The human immune system is a topic that seemed foreign and not particularly pressing just several months ago. But the current coronavirus pandemic has brought the topic of immunity to the forefront of everyday conversation.

We’re going to demystify this topic so you can be better informed about what your immune system is and how it relates to another topic you hear much about: inflammation. 

To begin, your immune system is not a system, but a set of systems that work together to protect the cells of your body. The two major branches of this system are innate immunity and adaptive immunity. 

The Innate Immune System

Innate immunity is the collection of nonspecific protections that we are born with. These include the physical and chemical barriers of the skin and the mucous membranes inside of our respiratory and digestive tracts. These barriers trap and flush-out invaders, as well as facilitate immune surveillance. 

 The innate system also has several chemical defenses that are “non-specific” because they don’t target a certain species of pathogen, but they still protect against invaders. These include things like sweat, oil, tears, saliva, and wax that can help trap and kill pathogens.

Beyond the initial physical and chemical barriers, the innate system has a second line of defenses that include sensors, communicators, defenders, and biological responses such as inflammation and fever.

A major cell type involved in the innate response is known as granulocytes, which are leukocytes that consume and digest invaders. These cells patrol the blood and tissues looking for threats and can respond accordingly when they discover one.

Additional cells act similarly to find threats and then create cascades that mount an attack. However, these cells still are not responding to just one type of pathogen but are instead triggered by substances in bacterial cell walls or viral particles. This is why these cells are considered non-specific defenses.


When an immune cell finds a threat, it releases a chemical messenger known as a cytokine. Cytokines are small proteins used for communication that can alter the behavior of cells around them. This initiates the inflammatory response.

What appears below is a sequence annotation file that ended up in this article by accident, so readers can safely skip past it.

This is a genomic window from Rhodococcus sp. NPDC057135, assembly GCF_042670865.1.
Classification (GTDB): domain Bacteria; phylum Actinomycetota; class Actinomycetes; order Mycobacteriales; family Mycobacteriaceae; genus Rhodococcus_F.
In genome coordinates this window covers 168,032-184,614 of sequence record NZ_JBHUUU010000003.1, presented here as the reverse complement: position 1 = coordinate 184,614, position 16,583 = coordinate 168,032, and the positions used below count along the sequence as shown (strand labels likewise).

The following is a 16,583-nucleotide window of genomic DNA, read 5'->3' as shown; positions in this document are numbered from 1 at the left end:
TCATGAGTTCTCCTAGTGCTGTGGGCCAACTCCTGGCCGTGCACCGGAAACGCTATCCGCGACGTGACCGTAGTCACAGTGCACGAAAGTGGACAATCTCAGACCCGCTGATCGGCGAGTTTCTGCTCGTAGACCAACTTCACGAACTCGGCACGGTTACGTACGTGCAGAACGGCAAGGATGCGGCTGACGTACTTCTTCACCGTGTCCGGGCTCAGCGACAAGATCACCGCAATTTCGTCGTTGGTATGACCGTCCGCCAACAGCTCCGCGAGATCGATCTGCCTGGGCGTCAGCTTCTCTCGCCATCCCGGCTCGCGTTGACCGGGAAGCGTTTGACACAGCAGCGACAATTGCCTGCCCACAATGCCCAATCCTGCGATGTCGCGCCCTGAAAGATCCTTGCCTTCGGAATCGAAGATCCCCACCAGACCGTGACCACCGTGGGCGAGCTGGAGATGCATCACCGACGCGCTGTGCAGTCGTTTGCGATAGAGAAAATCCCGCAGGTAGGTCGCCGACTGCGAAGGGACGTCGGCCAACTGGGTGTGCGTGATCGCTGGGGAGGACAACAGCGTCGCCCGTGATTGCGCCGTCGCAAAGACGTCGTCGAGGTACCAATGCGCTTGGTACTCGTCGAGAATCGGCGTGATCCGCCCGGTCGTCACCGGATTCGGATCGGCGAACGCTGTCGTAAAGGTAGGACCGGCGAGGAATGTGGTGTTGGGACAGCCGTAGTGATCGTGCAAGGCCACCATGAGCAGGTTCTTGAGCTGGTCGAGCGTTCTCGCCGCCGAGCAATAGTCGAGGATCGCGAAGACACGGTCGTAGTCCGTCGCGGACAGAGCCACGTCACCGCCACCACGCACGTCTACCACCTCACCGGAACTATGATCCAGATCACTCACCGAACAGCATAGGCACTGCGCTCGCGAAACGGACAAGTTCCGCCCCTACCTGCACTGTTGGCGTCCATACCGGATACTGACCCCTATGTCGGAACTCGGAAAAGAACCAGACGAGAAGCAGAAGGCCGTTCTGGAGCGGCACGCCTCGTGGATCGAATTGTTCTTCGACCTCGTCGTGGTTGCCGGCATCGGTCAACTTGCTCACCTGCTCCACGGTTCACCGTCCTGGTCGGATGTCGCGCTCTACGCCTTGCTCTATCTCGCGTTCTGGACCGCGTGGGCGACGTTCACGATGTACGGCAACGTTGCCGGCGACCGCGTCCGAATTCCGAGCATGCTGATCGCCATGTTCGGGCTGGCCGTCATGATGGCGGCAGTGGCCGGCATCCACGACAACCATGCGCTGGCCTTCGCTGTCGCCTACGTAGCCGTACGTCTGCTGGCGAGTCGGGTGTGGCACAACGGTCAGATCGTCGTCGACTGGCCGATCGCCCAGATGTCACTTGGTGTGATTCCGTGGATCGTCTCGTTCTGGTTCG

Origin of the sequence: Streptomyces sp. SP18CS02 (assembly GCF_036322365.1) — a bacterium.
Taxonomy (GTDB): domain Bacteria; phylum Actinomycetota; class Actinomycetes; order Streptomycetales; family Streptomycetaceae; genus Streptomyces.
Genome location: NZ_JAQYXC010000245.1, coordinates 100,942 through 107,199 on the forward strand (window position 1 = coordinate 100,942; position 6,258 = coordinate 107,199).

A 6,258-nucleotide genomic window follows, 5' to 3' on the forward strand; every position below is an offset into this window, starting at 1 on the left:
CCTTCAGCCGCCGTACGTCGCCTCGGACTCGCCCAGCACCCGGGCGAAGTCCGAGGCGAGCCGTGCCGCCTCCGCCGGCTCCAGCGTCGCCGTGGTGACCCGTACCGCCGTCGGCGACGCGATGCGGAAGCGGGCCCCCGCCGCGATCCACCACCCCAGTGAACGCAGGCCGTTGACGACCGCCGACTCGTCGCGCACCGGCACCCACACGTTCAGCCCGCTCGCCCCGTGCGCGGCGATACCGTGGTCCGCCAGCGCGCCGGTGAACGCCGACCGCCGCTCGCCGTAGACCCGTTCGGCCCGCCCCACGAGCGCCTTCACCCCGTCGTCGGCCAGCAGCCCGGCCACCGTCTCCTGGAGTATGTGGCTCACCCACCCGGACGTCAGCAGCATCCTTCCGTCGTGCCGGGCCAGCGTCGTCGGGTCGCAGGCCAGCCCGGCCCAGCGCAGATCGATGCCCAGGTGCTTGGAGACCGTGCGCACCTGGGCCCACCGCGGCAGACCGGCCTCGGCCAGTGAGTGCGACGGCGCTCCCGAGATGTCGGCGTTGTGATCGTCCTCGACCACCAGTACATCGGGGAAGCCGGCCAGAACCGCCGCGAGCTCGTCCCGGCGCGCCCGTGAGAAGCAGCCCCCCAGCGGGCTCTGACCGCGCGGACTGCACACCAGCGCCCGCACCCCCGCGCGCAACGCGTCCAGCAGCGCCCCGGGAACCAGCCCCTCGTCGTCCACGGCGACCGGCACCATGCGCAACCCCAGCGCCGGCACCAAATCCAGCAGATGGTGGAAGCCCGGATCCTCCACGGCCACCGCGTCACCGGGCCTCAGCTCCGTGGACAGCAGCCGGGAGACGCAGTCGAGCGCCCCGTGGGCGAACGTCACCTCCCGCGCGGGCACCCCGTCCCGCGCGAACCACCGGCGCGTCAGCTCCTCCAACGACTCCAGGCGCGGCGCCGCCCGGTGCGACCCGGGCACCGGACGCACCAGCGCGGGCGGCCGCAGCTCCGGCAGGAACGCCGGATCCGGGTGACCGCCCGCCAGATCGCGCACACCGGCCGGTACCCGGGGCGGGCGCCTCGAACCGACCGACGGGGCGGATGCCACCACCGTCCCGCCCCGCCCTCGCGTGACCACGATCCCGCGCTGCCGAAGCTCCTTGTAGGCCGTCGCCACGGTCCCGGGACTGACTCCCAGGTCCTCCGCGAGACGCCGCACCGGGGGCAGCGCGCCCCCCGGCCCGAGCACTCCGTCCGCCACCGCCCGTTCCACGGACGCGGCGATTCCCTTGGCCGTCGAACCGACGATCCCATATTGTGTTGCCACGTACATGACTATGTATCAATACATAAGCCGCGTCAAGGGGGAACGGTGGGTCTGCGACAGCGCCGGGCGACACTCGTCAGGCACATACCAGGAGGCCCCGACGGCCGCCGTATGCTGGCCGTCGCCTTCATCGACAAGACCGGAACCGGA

Inflammation is a coordinated reaction to a threat. This response can include swelling, redness, heat, and pain. The purpose of the response is to destroy an invader and remove its by-products as quickly as possible. However, when destruction is not an option, the cells try to wall-off the foreign material. The essential factor of inflammation is that it be able to extinguish, clear-out, and resolve the threat. When inflammation is sustained and cannot be resolved, it becomes dangerous to the host.

The Adaptive Immune System

The adaptive immune system is called as much because after it encounters, fights, and defeats a specific pathogen, it holds onto a “memory” of how to kill it again if it’s encountered. That’s why this branch handles specific immune defenses. 

 The adaptive immune system works in two ways. First, it has what’s called humoral immunity, which is composed of B cells and antibodies that patrol the blood. Second, it has cell-mediated immunity, which uses T cells to defend cells that are infiltrated by a threat. 

“Humor” means fluids, which is referring to the adaptive response in body fluids that can eliminate threats outside of a cell. In this system, B cells become activated when they encounter an invader on their cell receptor. They then consume, process, and present the pathogen’s proteins on the outside of their cell membrane.

 A secondary immune cell called a Helper T Cell then checks the protein to decide whether it is a threat or not. If it is, the B cell will transform into a plasma cell, which can then start producing antibodies.